The emerging IoT is evolving at a rapid pace with more companies entering the market. The development of new product and communication systems is likely to continue to grow over the next few years, after which we could begin to see a few dominant players emerge, says DARREN OXLEE, CTOf of Utility Systems.

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But in the interim, many companies face a dilemma because, in such a new industry, there are so many unknowns about its trajectory. With the variety of options available (particularly regarding the medium of communication), there’s the a question of which horse to back.

Many players also haven’t fully come to grips with the commercial models in IoT (specifically, how much it costs to run these systems).

Which communication protocol should you consider for your IoT application? Depends on what you’re looking for. Here’s a summary of the main low-power, wide area network (LPWAN) communications options that are currently available, along with their applicability:

SIGFOX 

SigFox has what is arguably the most traction in the LPWAN space, thanks to its successful marketing campaigns in Europe. It also has strong support from vendors including Texas Instruments, Silicon Labs, and Axom.

It’s a relatively simple technology, ultra-narrowband (100 Hz), and sends very small data (12 bytes) very slowly (300 bps). So it’s perfect for applications where systems need to send small, infrequent bursts of data. Its lack of downlink capabilities, however, could make it unsuitable for applications that require two-way communication.

LORA 

LoRaWAN is a standard governed by the LoRa Alliance. It’s not open because the underlying chipset is only available through Semtech – though this should change in future.

Its functionality is like SigFox: it’s primarily intended for uplink-only applications with multiple nodes, although downlink messages are possible. But unlike SigFox, LoRa uses multiple frequency channels and data rates with coded messages. These are less likely to interfere with one another, increasing the concentrator capacity.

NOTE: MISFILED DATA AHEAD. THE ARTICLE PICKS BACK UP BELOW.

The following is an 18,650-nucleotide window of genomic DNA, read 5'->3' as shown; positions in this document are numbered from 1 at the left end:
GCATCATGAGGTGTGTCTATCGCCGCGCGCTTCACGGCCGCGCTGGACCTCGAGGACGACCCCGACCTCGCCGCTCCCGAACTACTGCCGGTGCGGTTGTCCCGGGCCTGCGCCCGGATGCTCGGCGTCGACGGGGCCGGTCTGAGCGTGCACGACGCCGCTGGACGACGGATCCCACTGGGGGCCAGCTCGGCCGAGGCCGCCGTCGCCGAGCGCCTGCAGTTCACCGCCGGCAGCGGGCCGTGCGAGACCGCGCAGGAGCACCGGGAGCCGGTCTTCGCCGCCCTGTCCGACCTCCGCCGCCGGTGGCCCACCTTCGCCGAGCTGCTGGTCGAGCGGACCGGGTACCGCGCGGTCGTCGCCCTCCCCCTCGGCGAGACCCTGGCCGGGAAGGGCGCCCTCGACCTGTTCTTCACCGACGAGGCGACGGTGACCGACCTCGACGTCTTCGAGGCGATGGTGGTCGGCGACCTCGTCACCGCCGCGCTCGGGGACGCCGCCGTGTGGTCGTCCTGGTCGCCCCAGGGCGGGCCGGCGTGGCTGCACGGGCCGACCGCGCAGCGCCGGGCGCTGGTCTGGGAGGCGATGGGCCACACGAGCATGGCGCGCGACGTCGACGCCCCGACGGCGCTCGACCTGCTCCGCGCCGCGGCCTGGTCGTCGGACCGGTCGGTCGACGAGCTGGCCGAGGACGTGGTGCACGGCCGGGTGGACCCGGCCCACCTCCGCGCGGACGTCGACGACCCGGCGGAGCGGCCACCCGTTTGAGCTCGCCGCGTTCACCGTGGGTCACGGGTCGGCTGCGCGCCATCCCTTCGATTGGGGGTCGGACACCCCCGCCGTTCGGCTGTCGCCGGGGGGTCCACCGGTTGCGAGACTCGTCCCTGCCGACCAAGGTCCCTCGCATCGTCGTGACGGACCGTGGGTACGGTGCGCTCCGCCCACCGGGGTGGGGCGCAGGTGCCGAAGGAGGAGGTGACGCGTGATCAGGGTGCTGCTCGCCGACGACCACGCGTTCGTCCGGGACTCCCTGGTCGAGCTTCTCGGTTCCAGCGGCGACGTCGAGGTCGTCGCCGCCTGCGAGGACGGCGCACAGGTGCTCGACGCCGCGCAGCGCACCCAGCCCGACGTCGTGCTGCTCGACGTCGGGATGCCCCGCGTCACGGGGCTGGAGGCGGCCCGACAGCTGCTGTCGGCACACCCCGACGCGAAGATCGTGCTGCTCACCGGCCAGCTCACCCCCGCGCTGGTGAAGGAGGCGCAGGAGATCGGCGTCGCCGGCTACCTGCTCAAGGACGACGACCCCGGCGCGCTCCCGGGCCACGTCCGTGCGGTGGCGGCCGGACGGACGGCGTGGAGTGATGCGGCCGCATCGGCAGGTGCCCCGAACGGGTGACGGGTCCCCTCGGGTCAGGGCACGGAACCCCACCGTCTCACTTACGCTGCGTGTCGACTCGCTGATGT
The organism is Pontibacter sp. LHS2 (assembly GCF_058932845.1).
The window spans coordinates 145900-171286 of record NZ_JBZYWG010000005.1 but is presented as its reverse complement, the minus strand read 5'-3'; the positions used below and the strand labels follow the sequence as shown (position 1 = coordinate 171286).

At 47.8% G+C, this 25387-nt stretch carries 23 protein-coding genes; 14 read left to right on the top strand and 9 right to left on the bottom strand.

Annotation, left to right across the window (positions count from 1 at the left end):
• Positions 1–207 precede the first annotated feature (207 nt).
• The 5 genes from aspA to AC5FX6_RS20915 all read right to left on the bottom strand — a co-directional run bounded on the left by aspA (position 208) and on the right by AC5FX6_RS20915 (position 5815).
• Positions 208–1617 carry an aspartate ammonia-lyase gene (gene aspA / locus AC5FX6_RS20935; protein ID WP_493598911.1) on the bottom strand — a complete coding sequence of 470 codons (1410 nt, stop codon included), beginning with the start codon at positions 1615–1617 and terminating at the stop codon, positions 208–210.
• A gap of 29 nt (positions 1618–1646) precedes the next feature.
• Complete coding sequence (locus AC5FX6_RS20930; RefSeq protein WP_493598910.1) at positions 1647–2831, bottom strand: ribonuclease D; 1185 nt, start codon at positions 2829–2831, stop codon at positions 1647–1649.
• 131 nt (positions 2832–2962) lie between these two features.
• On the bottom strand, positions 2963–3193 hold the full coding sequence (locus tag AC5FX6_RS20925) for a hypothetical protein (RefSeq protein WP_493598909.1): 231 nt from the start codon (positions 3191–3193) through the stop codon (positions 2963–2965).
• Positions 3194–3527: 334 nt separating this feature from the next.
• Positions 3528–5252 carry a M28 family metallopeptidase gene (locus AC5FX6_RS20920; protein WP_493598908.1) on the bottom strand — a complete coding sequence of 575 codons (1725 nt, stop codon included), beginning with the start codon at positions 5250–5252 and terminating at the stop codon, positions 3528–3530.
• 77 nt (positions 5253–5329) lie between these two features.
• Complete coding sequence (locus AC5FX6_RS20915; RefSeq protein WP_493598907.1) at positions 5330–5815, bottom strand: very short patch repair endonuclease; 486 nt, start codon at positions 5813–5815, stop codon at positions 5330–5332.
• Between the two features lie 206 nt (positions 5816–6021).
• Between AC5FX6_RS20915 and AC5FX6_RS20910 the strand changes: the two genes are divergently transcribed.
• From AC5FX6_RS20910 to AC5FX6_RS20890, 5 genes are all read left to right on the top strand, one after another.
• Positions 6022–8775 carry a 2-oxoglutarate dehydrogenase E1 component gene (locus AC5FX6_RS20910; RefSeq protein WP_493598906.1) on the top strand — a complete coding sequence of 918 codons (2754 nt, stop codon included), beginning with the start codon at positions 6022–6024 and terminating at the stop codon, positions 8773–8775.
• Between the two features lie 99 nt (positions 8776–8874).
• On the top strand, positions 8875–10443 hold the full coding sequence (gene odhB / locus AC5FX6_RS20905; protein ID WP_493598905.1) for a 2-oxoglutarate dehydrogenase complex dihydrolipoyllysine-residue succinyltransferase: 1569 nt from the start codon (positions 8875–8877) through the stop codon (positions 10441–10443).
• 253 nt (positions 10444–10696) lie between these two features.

RPMA 

Ingenu Technology Solutions has developed a proprietary technology called Random Phase Multiple Access (RPMA) in the 2.4 GHz band. Due to its architecture, it’s said to have a superior uplink and downlink capacity compared to other models.

It also claims to have better doppler, scheduling, and interference characteristics, as well as a better link budget of 177 dB compared to LoRa’s 157 dB and SigFox’s 149 dB. Plus, it operates in the 2.4 GHz spectrum, which is globally available for Wi-Fi and Bluetooth, so there are no regional architecture changes needed – unlike SigFox and LoRa.

LTE-M 

LTE-M (LTE Cat-M1) is a cellular technology that has gained traction in the United States and is specifically designed for IoT or machine‑to‑machine (M2M) communications.

It’s a low‑power wide‑area (LPWA) interface that connects IoT and M2M devices with medium data rate requirements (375 kb/s upload and download speeds in half duplex mode). It also enables longer battery lifecycles and greater in‑building range compared to standard cellular technologies like 2G, 3G, or LTE Cat 1.

Key features include:

·       Voice functionality via VoLTE

·       Full mobility and in‑vehicle hand‑over

·       Low power consumption

·       Extended in‑building range

NB-IOT 

Narrowband IoT (NB‑IoT or LTE Cat NB1) is part of the same 3GPP Release 13 standard3 that defined LTE Cat M1 – both are licensed as LPWAN technologies that work virtually anywhere. NB-IoT connects devices simply and efficiently on already established mobile networks and handles small amounts of infrequent two‑way data securely and reliably.

NB‑IoT is well suited for applications like gas and water meters through regular and small data transmissions, as network coverage is a key issue in smart metering rollouts. Meters also tend to be in difficult locations like cellars, deep underground, or in remote areas. NB‑IoT has excellent coverage and penetration to address this.

MY FORECAST

The LPWAN technology stack is fluid, so I foresee it evolving more over the coming years. During this time, I suspect that we’ll see:

1.     Different markets adopting different technologies based on factors like dominant technology players and local regulations

2.     The technologies diverging for a period and then converging with a few key players, which I think will be SigFox, LoRa, and the two LTE-based technologies

3.     A significant technological shift in 3-5 years, which will disrupt this space again

So, which horse should you back?

I don’t believe it’s prudent to pick a single technology now; lock-in could cause serious restrictions in the long-term. A modular, agile approach to implementing the correct communications mechanism for your requirements carries less risk.

The commercial model is also hugely important. The cellular and telecommunications companies will understandably want to maximise their returns and you’ll want to position yourself to share an equitable part of the revenue.

So: do your homework. And good luck!